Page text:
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Rep. David McKinley Reminding D.C. Opioid Abuse Still Exists in the Ohio Valley

McKinley

WHEELING — Opioid overdose numbers climbed both locally and nationally during the COVID pandemic of 2020, and U.S. Rep. David B. McKinley wants to see more parity in government spending when it comes to tackling substance abuse.

“COVID is killing people at five times the rate of substance abuse deaths. But we’re spending 750 times the money to deal with COVID than we are in the deaths and the terrors caused by substance abuse in our communities,” he said.

“I’ve done the math and we put in $8 billion toward substance abuse treatment and education (during 2020). “During that same time period we spent $6 trillion on COVID in the same time period. I ask, is that fair?”

McKinley, R-West Virginia, is seeking more money for drug abuse education and treatment as the problem is expected to escalate.

Currently, $1.75 billion is dedicated to substance abuse prevention in the budget reconciliation bill currently before Congress. He is asking that an additional $3 billion be added to the amount.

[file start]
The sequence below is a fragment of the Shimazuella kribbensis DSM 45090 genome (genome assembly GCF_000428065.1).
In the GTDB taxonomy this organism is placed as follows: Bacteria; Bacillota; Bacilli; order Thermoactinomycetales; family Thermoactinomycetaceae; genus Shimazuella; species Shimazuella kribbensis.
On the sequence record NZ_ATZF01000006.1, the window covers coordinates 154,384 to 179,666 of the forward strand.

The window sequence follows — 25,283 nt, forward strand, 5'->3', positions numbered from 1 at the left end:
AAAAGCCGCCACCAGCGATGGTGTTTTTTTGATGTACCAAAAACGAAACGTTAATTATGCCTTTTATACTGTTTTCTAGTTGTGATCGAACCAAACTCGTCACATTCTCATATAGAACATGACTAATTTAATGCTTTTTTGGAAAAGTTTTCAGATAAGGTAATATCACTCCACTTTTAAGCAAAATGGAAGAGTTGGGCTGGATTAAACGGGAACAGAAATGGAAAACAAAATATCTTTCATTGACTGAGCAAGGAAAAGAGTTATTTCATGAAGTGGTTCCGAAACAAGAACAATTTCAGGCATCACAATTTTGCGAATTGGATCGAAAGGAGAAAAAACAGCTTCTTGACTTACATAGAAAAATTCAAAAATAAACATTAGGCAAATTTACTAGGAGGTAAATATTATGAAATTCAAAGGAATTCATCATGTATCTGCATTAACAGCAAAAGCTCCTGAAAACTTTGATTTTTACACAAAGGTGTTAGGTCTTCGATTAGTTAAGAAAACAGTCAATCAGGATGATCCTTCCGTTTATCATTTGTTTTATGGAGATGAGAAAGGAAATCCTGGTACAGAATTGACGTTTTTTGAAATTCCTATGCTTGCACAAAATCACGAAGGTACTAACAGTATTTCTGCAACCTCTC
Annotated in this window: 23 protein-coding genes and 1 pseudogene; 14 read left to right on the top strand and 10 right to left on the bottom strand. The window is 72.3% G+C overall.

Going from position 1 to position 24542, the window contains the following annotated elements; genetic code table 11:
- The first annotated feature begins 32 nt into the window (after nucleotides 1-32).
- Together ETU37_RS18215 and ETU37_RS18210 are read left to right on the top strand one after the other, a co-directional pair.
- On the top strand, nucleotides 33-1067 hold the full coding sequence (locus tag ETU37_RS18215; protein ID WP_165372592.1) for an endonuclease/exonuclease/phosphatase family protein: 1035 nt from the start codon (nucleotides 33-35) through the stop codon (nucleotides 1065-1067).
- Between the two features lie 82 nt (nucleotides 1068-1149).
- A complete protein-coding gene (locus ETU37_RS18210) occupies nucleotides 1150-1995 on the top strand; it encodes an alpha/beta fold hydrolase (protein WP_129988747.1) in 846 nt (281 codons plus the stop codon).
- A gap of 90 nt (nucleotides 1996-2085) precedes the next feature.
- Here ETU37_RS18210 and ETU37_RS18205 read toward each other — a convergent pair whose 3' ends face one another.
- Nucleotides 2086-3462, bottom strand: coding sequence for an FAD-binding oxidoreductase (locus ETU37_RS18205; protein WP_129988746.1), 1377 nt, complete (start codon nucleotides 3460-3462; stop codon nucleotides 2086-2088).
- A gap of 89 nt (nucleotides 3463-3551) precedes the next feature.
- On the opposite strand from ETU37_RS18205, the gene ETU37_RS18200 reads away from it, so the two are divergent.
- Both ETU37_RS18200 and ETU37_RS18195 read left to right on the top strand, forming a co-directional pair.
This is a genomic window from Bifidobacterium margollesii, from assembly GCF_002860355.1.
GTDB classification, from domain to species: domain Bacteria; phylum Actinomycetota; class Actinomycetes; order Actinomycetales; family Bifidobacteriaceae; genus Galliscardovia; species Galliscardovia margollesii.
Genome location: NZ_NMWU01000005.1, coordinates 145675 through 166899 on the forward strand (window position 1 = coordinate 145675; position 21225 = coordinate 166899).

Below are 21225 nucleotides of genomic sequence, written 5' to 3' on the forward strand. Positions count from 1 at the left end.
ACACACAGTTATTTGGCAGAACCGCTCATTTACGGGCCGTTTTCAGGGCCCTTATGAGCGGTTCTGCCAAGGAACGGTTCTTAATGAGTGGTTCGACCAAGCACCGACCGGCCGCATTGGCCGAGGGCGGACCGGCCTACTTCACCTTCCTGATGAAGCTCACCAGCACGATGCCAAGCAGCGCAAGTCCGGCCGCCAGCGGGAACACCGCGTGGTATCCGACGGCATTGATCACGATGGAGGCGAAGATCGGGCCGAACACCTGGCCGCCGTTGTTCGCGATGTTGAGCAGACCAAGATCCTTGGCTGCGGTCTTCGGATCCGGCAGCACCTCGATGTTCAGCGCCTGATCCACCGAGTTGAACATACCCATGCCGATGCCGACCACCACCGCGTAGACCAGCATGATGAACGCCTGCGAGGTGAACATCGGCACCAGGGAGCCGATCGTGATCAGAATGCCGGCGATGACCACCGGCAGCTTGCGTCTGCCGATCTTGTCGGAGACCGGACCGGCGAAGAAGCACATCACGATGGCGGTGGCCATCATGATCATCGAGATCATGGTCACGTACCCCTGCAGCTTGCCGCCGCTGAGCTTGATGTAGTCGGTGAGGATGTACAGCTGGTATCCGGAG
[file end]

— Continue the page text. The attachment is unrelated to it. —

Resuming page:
He acknowledges his requests have thus far fallen on deaf ears, but he plans to keep pushing for more funding aimed at combating opioid addiction.

“Last week I took on the majority, and tried to remind them the crisis on substance abuse hasn’t gone away,” he said. “It’s still looming, and it’s still the second biggest epidemic we’ve had.

“Until the last quarter in West Virginia (when the number of reported COVID cases in the state sharply increased), we would have wound up having more deaths from overdoses and substance abuse than from COVID. But then with the surge, we wound up exceeding — but it’s still a huge number.”

The Center for Disease Control announced in December over 81,000 drug overdose deaths occurred in the United States in the 12 months ending in May 2020, the highest number of overdose deaths ever recorded in a 12-month period. Data for more recent months is not yet available.

It is likely, though, the rate of drug abuse deaths is increasing. Wheeling Police Chief Shawn Schwertfeger announced in January overdoses in the city as a whole leaped by 51 percent during the 2020 calendar year, and overdose deaths jumped by 69 percent.

Nationwide COVID deaths are approaching 500,000 since the spring of 2020.

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